At times Friday morning, words about Bridgeport’s past were often drowned out by sounds of its present.
That didn’t stop the official unveiling of the city’s eighth and newest historical marker for the Santa Fe Expedition.
With rock haulers rumbling by just a few feet away on U.S. 380, a group of community members paused to reflect on an event in 1841 which would later lead to the town’s beginning.
In the summer of that year, Republic of Texas President Mirabeau B. Lamar sent a party of 321 men from Austin to Santa Fe, which was then a part of Mexico claimed by the Republic of Texas. The route brought them into North Central Texas where they found it difficult to penetrate the dense undergrowth of the Western Cross Timbers. The party crossed the Trinity River and passed near the site of the marker on July 26, 1841. Before they reached Santa Fe, the men were captured and marched to Mexico City where most were released by the following April.
One member of the party, Colonel William Hudson Hunt, returned to Texas and became a surveyor. He recalled the ranching potential in the Bridgeport area and returned to create his ranch, called Cactus Hill, which now lies under the waters of Lake Bridgeport. Hunt became a community leader, and in 1859, he and others requested the Butterfield Overland Mail Stages be routed to Decatur and then to Jacksboro before continuing west to San Francisco. The Trinity River crossing that resulted from the rerouting of the Butterfield Stage would result in the creation of the town of Bridgeport in 1860.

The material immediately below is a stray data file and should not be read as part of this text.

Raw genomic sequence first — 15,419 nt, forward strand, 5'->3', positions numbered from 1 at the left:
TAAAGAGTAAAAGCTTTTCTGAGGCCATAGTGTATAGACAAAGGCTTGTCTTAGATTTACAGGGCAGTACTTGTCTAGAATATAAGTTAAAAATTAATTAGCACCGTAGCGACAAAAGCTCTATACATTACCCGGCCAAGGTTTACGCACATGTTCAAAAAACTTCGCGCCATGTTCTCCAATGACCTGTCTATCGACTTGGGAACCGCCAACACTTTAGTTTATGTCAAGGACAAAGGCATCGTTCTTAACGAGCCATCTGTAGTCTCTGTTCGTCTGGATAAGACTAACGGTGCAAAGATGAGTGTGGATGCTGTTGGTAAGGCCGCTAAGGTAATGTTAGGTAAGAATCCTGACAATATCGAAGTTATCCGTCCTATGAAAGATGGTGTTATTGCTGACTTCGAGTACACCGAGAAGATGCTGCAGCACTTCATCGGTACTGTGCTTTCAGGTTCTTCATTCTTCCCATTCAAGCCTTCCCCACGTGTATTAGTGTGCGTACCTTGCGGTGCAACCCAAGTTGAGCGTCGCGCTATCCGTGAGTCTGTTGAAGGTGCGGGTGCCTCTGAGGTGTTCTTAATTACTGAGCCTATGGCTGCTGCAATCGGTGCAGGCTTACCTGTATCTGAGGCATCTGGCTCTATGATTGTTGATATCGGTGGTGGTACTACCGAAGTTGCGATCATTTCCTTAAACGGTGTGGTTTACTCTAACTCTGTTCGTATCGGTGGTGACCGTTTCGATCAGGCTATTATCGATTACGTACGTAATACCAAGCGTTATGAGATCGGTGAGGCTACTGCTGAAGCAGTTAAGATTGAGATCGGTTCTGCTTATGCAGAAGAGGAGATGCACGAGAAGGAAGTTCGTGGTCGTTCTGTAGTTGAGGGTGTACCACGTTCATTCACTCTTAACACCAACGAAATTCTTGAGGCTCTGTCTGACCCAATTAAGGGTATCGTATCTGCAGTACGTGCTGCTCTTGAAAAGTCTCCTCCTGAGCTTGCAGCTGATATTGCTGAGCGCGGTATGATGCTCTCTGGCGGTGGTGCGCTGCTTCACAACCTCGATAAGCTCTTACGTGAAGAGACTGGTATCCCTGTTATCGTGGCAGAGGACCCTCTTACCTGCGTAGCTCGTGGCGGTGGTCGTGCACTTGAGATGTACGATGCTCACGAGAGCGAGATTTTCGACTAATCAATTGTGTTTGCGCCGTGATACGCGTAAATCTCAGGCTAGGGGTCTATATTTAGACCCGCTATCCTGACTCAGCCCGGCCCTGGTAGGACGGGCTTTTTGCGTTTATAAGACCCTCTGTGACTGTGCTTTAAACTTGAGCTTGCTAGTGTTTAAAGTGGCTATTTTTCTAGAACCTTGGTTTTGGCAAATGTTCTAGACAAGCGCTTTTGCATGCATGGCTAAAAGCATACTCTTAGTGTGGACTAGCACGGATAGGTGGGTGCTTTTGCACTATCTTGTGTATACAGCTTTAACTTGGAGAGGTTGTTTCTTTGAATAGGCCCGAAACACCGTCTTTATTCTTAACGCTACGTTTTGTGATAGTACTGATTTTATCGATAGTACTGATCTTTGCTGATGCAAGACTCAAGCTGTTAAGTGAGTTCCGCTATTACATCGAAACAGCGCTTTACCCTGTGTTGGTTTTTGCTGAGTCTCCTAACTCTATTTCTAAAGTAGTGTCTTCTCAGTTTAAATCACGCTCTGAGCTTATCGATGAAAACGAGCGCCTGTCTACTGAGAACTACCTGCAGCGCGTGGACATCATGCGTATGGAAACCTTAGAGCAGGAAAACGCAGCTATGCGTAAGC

The original unveiling was planned for the 172nd anniversary of the expedition’s passing through the area which would later become Bridgeport, but inclement weather postponed the ceremony on July 26.
But like those pioneers who overcame their own obstacles to continue on their path, local historians who worked to secure the marker made sure Friday’s ceremony would take place to honor those who not only made the trip but also documented their experiences and preserved the history for future generations.
Keynote speaker Dr. Robert Marlett credited H. Bailey Carroll who published a book about the Santa Fe Expedition in 1951. Marlett said Carroll examined recollections from those who made a trip including a diary from the trip. Information for the historical marker was also gained from Carroll’s original map of the expedition, owned by the late Robert Isham of Decatur.
The ceremony also included songs such as “Texas, Our Texas” and “This Land is Your Land” performed by the Heartstrings, presentation of colors by the Wise County Veterans Group, Bridgeport Historical Society President Ken Sprecher, County Judge Bill McElhaney, Wise County Historical Commission Chair Kerry Clower, City Administrator Brandon Emmons and former Mayor Don Majka.